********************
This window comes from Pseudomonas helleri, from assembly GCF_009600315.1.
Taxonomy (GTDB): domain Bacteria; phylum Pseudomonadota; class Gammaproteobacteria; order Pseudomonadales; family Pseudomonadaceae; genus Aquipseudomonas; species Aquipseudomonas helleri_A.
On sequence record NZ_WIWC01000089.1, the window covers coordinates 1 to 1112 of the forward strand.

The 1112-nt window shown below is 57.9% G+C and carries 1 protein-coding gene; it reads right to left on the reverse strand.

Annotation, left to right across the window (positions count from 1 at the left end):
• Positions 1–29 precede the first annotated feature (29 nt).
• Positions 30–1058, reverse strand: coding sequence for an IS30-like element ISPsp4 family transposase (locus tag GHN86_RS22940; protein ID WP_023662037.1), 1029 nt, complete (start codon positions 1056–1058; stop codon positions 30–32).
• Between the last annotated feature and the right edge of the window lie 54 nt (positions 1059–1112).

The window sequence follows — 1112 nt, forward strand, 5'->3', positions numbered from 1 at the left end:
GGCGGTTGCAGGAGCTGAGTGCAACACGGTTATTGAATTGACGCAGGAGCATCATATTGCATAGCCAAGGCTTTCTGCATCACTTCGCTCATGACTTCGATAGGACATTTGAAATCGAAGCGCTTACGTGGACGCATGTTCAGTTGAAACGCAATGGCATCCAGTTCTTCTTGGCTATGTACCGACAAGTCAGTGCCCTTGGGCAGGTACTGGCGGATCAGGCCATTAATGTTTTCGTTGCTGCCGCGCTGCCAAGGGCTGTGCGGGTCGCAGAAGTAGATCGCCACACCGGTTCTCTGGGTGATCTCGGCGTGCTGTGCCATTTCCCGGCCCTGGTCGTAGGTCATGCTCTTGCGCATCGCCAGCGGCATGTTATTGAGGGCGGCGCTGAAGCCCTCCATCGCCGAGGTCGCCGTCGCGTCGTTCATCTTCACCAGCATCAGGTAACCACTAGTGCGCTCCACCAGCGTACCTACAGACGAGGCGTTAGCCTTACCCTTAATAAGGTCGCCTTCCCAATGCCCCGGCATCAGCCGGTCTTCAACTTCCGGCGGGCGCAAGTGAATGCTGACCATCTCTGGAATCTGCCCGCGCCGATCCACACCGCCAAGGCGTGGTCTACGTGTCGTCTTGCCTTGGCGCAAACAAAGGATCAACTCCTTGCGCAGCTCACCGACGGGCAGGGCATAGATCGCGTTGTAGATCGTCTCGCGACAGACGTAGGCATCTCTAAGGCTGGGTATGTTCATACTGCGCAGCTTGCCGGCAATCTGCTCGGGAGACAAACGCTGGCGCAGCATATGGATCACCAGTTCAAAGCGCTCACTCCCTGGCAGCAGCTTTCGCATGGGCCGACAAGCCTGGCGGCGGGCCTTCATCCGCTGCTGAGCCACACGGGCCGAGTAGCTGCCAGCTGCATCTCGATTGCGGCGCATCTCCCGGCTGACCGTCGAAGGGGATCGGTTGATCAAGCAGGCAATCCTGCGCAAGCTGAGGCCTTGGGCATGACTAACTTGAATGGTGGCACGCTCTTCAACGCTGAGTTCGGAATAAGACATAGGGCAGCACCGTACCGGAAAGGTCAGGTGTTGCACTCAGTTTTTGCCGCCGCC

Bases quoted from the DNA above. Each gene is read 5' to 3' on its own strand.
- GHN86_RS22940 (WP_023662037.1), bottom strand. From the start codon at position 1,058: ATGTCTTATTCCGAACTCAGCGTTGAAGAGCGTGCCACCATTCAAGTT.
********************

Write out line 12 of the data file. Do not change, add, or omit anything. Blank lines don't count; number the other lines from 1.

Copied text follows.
- GHN86_RS22940 (WP_023662037.1), bottom strand. From the start codon at position 1,058: ATGTCTTATTCCGAACTCAGCGTTGAAGAGCGTGCCACCATTCAAGTT.